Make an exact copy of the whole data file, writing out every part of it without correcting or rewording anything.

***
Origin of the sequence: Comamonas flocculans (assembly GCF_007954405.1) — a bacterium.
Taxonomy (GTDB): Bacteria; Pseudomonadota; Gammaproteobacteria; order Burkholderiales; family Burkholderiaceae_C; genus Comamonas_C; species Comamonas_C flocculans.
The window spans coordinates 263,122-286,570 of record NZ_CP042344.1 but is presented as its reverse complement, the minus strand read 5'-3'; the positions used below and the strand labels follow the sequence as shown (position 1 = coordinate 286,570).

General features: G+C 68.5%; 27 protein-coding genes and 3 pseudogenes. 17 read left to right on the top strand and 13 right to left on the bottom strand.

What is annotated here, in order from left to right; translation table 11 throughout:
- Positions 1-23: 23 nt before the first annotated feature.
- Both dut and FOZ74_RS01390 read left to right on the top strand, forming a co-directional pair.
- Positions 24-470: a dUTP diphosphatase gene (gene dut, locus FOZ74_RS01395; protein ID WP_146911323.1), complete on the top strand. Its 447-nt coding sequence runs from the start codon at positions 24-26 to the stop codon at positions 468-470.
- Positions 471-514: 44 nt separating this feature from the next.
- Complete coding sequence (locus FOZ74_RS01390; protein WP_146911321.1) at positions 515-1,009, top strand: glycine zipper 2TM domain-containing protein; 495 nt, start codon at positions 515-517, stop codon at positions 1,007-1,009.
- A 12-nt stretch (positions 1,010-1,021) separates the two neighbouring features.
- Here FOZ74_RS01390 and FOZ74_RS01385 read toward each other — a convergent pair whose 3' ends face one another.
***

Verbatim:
Origin of the sequence: Comamonas flocculans (assembly GCF_007954405.1) — a bacterium.
Taxonomy (GTDB): Bacteria; Pseudomonadota; Gammaproteobacteria; order Burkholderiales; family Burkholderiaceae_C; genus Comamonas_C; species Comamonas_C flocculans.
The window spans coordinates 263,122-286,570 of record NZ_CP042344.1 but is presented as its reverse complement, the minus strand read 5'-3'; the positions used below and the strand labels follow the sequence as shown (position 1 = coordinate 286,570).

General features: G+C 68.5%; 27 protein-coding genes and 3 pseudogenes. 17 read left to right on the top strand and 13 right to left on the bottom strand.

What is annotated here, in order from left to right; translation table 11 throughout:
- Positions 1-23: 23 nt before the first annotated feature.
- Both dut and FOZ74_RS01390 read left to right on the top strand, forming a co-directional pair.
- Positions 24-470: a dUTP diphosphatase gene (gene dut, locus FOZ74_RS01395; protein ID WP_146911323.1), complete on the top strand. Its 447-nt coding sequence runs from the start codon at positions 24-26 to the stop codon at positions 468-470.
- Positions 471-514: 44 nt separating this feature from the next.
- Complete coding sequence (locus FOZ74_RS01390; protein WP_146911321.1) at positions 515-1,009, top strand: glycine zipper 2TM domain-containing protein; 495 nt, start codon at positions 515-517, stop codon at positions 1,007-1,009.
- A 12-nt stretch (positions 1,010-1,021) separates the two neighbouring features.
- Here FOZ74_RS01390 and FOZ74_RS01385 read toward each other — a convergent pair whose 3' ends face one another.